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Emmett Till and his mother Mamie Till-Mobley, 1950
Attribution
Library of Congress
Emmett Till and his mother Mamie Till-Mobley, 1950.

After more than 200 attempts to establish lynching as a federal hate crime since 1900, Congress finally passed the Emmett Till Anti-Lynching Act (H.R.55) by unanimous consent on March 7, 2022.

As we celebrate the passage of this monumental piece of legislation into law—and observe Women’s History Month—I want to highlight the work of one of the original mothers of the movement: Mamie Till-Mobley. It is important to recognize how her activism led us to this moment.

Emmett Till’s murder and Mamie Till-Mobley’s strength are often credited as one of the inciting moments of the Civil Rights Movement.

Mamie Carthan was born in 1921 in Webb, Mississippi—just 25 miles from Money, Mississippi, where her only child was later murdered—before moving to Chicago with her family two years later. In 1955, she sent her son to Mississippi to spend the summer with family. In August, Emmett Till was kidnapped, beaten, mutilated, shot, and thrown in the Tallahatchie River. He was murdered by Roy Bryant and J.W. Milam, the husband and brother-in-law of Carolyn Bryant, with whom Till was accused of flirting. His body was found three days later.

Authorities returned his body to Chicago. Mamie Till-Mobley decided to show the world what was done to her son by having an open-casket funeral, saying, “Let the world see what I’ve seen.” She allowed photos of his bloated and mutilated body to be published in Black-oriented magazines and newspapers, such as Jet magazine. There, 8-year-old Bobby Rush—who would go on to serve as a member of Congress and introduce the Emmett Till Anti-Lynching Act—first saw the photos.

Emmett Till’s murder and Mamie Till-Mobley’s strength are often credited as one of the inciting moments of the Civil Rights Movement. When Roy Bryant and J.W. Milam were found not guilty by an all-white jury a month after Till’s funeral, the country was forced to reckon with the violence of racism and white supremacy. Later Civil Rights leaders, such as Rosa Parks, Fannie Lou Hammer, and Myrlie Evers, credited seeing the photos of Till as a defining moment for them and the movement.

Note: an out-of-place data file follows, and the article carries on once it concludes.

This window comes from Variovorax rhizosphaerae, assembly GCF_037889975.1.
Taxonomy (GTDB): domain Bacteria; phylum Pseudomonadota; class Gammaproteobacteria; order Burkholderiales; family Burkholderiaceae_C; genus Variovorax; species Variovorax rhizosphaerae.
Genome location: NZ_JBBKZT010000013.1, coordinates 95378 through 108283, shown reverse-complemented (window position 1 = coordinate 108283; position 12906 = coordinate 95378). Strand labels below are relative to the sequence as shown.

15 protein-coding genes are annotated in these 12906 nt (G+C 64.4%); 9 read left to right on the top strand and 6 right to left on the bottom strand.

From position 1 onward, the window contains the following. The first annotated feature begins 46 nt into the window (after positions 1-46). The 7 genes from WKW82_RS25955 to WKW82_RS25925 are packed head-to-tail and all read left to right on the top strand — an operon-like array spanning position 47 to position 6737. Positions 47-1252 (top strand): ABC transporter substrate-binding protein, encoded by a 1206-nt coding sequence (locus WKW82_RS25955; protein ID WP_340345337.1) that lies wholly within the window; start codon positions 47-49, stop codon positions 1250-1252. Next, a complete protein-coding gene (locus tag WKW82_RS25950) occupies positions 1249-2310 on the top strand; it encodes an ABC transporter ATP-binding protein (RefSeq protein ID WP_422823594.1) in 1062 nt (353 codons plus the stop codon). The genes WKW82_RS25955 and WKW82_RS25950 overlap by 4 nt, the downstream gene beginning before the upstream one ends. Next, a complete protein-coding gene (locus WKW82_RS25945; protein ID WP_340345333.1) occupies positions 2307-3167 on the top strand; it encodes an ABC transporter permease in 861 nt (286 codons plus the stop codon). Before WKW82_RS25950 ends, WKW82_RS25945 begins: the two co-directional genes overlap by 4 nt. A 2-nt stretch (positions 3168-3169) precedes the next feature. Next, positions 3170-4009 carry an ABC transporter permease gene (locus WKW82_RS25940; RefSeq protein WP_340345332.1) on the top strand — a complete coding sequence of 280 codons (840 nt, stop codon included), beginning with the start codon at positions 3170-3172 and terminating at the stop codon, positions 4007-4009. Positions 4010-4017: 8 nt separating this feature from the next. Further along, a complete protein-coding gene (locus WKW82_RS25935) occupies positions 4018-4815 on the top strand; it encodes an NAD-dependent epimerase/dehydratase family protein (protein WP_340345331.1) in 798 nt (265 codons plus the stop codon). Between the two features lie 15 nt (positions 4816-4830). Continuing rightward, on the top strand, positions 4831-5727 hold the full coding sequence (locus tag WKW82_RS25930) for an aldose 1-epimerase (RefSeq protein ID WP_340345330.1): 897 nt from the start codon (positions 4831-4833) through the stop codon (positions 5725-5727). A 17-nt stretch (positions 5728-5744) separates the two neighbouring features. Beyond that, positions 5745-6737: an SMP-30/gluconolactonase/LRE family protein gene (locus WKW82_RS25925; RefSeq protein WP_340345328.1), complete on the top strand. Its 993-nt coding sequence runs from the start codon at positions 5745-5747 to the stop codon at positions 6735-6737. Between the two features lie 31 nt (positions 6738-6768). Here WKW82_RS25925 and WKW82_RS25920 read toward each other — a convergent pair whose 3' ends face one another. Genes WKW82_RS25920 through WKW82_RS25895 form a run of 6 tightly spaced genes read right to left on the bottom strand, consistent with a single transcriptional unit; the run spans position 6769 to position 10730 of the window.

The world saw what was done to Mamie Till-Mobley’s baby, and we have never forgotten.

Till-Mobley toured the country with the NAACP to speak about what happened to her son. She raised thousands of dollars, helping fund the NAACP’s legal defense fund. She later became an educator and activist. She spent 23 years as a public-school teacher in Chicago, all the while working to lift children out of poverty and using her story to gain support for the movement. She passed away in 2003, a year before the FBI reopened its investigation into Till’s death and four years before Carolyn Bryant confessed to lying about her interaction with Till.

The passage of this bill into law is just one step in attaining justice for the more than 4,000 Black people who were lynched between 1882 and 1965. More than half a century later, members of Till’s generation, their children, and grandchildren continue to carry on the work Mamie Till-Mobley began.

The world saw what was done to Mamie Till-Mobley’s baby, and we have never forgotten.

Imani Bryant

Imani Bryant

Program Assistant, Justice Reform & Election Integrity (2021-2022)
Imani K. Bryant is FCNL’s 2021-2022 program assistant for justice reform and election integrity.